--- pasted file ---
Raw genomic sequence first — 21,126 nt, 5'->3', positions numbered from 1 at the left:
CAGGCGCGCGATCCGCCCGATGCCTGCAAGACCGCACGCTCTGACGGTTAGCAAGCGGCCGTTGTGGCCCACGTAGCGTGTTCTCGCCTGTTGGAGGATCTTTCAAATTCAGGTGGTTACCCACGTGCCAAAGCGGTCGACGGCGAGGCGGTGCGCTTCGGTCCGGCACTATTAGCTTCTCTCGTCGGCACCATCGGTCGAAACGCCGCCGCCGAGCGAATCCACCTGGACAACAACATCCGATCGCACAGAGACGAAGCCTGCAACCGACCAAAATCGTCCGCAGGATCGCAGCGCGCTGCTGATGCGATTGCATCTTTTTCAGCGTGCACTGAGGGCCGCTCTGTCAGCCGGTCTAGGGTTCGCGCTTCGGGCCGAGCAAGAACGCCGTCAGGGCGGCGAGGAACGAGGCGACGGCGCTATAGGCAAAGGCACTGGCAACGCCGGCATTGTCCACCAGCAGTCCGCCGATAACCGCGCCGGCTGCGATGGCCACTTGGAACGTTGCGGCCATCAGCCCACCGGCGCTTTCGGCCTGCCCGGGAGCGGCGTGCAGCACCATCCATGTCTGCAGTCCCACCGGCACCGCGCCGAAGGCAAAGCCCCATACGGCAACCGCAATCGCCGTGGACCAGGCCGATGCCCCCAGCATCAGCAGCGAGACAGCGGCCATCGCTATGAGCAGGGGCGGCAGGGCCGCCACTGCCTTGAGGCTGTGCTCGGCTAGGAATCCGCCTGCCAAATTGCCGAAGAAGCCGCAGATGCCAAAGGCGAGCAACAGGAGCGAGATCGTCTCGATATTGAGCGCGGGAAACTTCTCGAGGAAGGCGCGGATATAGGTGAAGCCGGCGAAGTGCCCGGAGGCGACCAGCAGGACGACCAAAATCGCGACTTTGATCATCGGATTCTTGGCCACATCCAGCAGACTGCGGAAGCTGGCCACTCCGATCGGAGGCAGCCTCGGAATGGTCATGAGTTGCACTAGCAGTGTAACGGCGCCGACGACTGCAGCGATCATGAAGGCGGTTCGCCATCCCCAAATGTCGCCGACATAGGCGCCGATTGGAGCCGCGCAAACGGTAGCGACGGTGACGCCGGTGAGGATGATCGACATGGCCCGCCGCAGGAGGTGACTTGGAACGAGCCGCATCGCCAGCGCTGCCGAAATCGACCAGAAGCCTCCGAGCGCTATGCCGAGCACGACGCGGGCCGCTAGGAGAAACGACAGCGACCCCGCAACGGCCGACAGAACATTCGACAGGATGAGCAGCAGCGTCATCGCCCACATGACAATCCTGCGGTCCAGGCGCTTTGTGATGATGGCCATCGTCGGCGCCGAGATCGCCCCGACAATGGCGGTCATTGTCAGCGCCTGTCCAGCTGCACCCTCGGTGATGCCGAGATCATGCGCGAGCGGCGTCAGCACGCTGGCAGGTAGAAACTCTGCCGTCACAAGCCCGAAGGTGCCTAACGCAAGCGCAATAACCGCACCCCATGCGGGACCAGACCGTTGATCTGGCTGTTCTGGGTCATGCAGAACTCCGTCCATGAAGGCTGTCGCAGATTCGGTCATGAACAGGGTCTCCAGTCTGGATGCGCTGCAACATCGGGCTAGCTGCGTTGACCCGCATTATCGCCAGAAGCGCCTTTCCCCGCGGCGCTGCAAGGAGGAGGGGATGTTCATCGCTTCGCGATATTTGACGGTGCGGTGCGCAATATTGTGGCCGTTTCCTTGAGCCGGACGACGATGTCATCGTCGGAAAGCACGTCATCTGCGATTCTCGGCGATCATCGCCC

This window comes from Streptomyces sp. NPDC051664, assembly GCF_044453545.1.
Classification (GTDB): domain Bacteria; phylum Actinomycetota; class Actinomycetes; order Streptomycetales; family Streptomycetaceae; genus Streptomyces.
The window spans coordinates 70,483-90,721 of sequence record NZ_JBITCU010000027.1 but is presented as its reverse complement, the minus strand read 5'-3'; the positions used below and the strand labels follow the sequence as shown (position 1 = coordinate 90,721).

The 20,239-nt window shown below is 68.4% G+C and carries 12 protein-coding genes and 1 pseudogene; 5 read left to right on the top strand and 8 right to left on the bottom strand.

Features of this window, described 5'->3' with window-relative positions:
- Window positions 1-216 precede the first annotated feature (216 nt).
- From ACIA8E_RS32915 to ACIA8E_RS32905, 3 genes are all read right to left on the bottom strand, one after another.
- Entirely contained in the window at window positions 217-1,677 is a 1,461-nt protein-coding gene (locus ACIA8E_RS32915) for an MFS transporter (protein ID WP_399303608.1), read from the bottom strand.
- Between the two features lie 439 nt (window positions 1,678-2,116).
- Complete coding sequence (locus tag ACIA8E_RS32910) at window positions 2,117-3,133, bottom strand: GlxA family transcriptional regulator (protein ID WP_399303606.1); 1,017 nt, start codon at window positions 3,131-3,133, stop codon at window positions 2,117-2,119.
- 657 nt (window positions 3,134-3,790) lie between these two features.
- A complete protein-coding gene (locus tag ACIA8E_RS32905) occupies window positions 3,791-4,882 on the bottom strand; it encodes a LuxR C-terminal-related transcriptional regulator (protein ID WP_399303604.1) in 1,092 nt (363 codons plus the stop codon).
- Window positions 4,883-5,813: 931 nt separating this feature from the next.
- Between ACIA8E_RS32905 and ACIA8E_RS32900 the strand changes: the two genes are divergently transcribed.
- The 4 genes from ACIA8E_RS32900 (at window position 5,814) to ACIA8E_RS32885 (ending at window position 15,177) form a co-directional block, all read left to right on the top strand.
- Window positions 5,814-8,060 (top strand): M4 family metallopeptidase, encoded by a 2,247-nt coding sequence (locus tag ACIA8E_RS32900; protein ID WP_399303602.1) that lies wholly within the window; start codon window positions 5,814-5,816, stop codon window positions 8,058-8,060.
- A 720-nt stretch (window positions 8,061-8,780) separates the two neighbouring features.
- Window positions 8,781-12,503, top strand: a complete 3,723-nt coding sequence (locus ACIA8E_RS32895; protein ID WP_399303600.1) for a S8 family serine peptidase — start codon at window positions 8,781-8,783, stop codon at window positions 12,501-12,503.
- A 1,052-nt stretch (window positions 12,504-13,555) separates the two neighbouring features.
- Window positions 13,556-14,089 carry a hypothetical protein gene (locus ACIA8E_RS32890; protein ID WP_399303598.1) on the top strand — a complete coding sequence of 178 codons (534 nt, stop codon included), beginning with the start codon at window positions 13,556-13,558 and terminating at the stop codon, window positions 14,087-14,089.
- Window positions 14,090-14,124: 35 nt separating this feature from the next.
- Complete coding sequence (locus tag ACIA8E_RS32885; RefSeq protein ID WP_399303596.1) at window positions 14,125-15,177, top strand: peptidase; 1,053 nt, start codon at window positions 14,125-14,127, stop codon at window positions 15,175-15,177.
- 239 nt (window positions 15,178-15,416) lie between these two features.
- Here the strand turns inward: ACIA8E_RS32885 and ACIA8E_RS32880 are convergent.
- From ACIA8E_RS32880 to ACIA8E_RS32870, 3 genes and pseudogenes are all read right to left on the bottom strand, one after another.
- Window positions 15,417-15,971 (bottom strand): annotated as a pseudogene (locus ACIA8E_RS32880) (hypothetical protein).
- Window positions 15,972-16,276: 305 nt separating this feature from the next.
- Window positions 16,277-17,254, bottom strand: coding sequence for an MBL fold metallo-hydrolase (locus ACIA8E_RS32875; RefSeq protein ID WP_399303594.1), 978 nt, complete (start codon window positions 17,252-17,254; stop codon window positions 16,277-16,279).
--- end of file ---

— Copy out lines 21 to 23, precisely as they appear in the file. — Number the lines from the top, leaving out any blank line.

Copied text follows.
- A 1,052-nt stretch (window positions 12,504-13,555) separates the two neighbouring features.
- Window positions 13,556-14,089 carry a hypothetical protein gene (locus ACIA8E_RS32890; protein ID WP_399303598.1) on the top strand — a complete coding sequence of 178 codons (534 nt, stop codon included), beginning with the start codon at window positions 13,556-13,558 and terminating at the stop codon, window positions 14,087-14,089.
- Window positions 14,090-14,124: 35 nt separating this feature from the next.